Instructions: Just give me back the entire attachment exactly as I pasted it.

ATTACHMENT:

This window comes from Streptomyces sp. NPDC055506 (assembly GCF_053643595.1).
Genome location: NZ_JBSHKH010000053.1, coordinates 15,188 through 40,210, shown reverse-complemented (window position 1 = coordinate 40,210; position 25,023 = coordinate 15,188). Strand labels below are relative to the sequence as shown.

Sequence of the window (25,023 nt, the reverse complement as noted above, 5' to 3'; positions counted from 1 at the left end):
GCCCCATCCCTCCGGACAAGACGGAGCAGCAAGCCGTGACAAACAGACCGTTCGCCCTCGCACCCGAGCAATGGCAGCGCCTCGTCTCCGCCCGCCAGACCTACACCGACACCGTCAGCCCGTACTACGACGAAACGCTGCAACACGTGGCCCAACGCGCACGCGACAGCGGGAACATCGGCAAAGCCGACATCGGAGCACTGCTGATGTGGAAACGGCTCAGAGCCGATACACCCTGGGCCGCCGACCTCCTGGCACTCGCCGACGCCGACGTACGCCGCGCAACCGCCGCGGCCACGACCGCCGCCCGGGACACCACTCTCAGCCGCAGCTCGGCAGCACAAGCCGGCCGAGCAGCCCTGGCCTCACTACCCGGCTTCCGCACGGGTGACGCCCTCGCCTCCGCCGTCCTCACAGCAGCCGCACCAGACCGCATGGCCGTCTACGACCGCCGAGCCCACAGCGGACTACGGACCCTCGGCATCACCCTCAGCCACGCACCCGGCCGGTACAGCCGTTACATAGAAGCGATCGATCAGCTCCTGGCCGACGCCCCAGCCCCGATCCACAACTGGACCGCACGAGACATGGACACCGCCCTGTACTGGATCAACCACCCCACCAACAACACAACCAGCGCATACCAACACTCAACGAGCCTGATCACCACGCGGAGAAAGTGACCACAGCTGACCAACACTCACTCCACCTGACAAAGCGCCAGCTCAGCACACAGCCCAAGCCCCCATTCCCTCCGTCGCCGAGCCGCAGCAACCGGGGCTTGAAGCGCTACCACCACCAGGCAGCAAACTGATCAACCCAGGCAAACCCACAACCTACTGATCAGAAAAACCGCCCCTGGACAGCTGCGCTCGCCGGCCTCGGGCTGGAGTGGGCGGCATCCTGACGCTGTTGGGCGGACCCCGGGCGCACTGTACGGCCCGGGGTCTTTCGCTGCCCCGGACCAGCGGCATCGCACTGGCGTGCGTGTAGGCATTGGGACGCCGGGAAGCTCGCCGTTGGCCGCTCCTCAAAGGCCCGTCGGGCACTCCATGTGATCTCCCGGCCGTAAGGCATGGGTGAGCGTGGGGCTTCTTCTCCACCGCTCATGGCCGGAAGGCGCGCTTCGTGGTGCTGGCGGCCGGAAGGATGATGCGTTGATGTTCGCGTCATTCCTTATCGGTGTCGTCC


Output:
This window comes from Streptomyces sp. NPDC055506 (assembly GCF_053643595.1).
Genome location: NZ_JBSHKH010000053.1, coordinates 15,188 through 40,210, shown reverse-complemented (window position 1 = coordinate 40,210; position 25,023 = coordinate 15,188). Strand labels below are relative to the sequence as shown.

Sequence of the window (25,023 nt, the reverse complement as noted above, 5' to 3'; positions counted from 1 at the left end):
GCCCCATCCCTCCGGACAAGACGGAGCAGCAAGCCGTGACAAACAGACCGTTCGCCCTCGCACCCGAGCAATGGCAGCGCCTCGTCTCCGCCCGCCAGACCTACACCGACACCGTCAGCCCGTACTACGACGAAACGCTGCAACACGTGGCCCAACGCGCACGCGACAGCGGGAACATCGGCAAAGCCGACATCGGAGCACTGCTGATGTGGAAACGGCTCAGAGCCGATACACCCTGGGCCGCCGACCTCCTGGCACTCGCCGACGCCGACGTACGCCGCGCAACCGCCGCGGCCACGACCGCCGCCCGGGACACCACTCTCAGCCGCAGCTCGGCAGCACAAGCCGGCCGAGCAGCCCTGGCCTCACTACCCGGCTTCCGCACGGGTGACGCCCTCGCCTCCGCCGTCCTCACAGCAGCCGCACCAGACCGCATGGCCGTCTACGACCGCCGAGCCCACAGCGGACTACGGACCCTCGGCATCACCCTCAGCCACGCACCCGGCCGGTACAGCCGTTACATAGAAGCGATCGATCAGCTCCTGGCCGACGCCCCAGCCCCGATCCACAACTGGACCGCACGAGACATGGACACCGCCCTGTACTGGATCAACCACCCCACCAACAACACAACCAGCGCATACCAACACTCAACGAGCCTGATCACCACGCGGAGAAAGTGACCACAGCTGACCAACACTCACTCCACCTGACAAAGCGCCAGCTCAGCACACAGCCCAAGCCCCCATTCCCTCCGTCGCCGAGCCGCAGCAACCGGGGCTTGAAGCGCTACCACCACCAGGCAGCAAACTGATCAACCCAGGCAAACCCACAACCTACTGATCAGAAAAACCGCCCCTGGACAGCTGCGCTCGCCGGCCTCGGGCTGGAGTGGGCGGCATCCTGACGCTGTTGGGCGGACCCCGGGCGCACTGTACGGCCCGGGGTCTTTCGCTGCCCCGGACCAGCGGCATCGCACTGGCGTGCGTGTAGGCATTGGGACGCCGGGAAGCTCGCCGTTGGCCGCTCCTCAAAGGCCCGTCGGGCACTCCATGTGATCTCCCGGCCGTAAGGCATGGGTGAGCGTGGGGCTTCTTCTCCACCGCTCATGGCCGGAAGGCGCGCTTCGTGGTGCTGGCGGCCGGAAGGATGATGCGTTGATGTTCGCGTCATTCCTTATCGGTGTCGTCC